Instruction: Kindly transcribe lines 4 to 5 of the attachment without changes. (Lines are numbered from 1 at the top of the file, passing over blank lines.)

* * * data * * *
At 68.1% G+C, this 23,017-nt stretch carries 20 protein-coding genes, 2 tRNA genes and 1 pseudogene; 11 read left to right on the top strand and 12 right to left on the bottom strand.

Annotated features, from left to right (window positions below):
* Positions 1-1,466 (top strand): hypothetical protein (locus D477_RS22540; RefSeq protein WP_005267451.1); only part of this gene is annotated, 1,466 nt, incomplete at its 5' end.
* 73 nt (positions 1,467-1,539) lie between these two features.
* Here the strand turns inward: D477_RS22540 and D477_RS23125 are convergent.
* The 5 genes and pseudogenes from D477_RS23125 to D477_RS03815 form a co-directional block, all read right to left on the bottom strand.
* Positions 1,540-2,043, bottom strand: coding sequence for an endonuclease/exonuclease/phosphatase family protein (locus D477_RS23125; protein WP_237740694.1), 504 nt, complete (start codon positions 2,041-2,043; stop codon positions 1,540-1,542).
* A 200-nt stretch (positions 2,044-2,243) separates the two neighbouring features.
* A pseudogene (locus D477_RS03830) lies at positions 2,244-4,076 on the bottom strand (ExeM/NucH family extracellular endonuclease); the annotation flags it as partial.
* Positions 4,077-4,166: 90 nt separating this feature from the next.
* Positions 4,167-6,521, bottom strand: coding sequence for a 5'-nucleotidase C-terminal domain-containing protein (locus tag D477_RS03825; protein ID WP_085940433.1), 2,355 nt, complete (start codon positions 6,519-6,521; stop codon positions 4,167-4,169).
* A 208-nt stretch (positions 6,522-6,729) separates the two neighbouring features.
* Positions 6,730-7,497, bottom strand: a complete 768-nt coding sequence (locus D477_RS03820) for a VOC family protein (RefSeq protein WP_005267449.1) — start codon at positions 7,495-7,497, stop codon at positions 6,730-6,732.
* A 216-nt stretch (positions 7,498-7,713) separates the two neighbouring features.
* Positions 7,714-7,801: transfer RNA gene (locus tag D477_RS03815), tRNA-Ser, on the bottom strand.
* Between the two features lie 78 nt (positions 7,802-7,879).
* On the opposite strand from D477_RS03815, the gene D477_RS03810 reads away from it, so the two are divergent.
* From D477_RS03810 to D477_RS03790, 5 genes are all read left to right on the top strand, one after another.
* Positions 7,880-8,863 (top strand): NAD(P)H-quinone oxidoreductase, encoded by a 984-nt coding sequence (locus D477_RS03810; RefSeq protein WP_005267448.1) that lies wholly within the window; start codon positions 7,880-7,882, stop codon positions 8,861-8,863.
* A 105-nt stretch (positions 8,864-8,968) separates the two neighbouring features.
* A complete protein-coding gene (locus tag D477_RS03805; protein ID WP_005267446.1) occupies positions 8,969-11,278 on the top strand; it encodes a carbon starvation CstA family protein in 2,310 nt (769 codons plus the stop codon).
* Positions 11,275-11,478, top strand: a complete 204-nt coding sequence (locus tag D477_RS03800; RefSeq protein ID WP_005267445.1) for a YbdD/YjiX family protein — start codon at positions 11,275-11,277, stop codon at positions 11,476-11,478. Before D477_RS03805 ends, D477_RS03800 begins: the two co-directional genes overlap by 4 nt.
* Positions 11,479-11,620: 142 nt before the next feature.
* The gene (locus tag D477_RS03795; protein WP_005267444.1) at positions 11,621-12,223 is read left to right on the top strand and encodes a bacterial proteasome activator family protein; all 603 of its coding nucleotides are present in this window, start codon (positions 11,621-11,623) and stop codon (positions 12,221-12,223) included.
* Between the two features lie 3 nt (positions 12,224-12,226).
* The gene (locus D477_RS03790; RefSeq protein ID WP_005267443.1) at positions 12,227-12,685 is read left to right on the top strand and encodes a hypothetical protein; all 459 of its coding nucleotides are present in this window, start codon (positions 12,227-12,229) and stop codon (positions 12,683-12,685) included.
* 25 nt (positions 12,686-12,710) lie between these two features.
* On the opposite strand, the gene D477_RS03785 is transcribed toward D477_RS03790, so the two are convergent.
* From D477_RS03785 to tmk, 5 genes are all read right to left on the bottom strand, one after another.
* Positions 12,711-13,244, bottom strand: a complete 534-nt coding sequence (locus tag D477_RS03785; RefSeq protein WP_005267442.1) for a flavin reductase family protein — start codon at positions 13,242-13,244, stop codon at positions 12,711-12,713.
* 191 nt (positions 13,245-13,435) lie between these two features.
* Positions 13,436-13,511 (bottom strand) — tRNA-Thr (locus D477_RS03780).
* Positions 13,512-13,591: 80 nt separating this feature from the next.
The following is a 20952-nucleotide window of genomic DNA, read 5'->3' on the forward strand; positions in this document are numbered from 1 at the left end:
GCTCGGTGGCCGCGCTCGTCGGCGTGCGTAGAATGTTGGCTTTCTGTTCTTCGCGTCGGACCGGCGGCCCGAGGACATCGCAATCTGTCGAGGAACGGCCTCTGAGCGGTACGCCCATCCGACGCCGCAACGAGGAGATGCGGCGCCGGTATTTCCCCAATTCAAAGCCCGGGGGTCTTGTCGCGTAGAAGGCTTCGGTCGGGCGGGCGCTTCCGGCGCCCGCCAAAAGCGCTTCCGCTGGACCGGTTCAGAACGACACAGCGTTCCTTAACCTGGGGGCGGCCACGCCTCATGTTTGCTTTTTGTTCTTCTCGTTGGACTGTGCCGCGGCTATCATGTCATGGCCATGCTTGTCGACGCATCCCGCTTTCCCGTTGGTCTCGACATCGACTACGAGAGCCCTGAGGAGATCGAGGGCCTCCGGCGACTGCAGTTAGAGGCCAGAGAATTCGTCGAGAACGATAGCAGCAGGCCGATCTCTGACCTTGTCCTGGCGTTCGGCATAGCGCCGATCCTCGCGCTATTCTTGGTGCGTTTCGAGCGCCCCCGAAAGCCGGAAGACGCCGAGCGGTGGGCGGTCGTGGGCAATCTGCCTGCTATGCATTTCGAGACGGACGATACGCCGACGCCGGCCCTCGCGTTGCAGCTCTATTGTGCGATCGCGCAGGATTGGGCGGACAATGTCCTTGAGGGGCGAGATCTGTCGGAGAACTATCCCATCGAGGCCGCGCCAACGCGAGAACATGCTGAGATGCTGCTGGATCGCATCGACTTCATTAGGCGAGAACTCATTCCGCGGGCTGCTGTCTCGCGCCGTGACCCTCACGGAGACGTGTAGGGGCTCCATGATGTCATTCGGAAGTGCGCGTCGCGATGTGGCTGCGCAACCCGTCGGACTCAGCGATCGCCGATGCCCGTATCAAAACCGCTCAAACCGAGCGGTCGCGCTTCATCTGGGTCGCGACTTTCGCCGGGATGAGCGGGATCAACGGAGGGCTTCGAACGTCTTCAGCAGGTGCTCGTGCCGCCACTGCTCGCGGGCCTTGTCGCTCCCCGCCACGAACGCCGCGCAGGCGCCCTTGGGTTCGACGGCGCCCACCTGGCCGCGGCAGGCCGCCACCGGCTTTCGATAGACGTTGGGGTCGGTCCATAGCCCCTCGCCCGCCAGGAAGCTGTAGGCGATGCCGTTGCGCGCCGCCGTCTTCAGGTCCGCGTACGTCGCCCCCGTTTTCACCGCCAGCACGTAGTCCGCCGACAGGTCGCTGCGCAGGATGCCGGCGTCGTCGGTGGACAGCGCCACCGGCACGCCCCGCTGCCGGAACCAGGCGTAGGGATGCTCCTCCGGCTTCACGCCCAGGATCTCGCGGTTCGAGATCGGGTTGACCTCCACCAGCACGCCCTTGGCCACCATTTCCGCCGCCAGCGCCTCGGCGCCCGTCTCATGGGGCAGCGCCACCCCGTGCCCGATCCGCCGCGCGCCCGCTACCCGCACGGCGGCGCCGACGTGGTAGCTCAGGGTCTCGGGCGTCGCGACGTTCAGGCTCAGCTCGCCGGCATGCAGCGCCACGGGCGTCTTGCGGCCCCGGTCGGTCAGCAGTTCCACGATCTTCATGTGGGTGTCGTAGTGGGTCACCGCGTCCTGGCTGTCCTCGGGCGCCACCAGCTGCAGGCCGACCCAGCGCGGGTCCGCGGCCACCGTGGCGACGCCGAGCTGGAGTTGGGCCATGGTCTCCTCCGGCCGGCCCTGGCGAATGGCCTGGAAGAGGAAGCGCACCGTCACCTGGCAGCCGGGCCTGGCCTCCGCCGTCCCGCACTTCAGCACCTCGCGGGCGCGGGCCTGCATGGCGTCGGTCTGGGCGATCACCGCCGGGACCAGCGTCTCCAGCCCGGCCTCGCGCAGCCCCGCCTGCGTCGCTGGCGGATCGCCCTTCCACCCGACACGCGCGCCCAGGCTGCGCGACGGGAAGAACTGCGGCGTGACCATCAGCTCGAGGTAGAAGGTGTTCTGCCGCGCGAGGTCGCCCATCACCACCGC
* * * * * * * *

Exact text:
* 73 nt (positions 1,467-1,539) lie between these two features.
* Here the strand turns inward: D477_RS22540 and D477_RS23125 are convergent.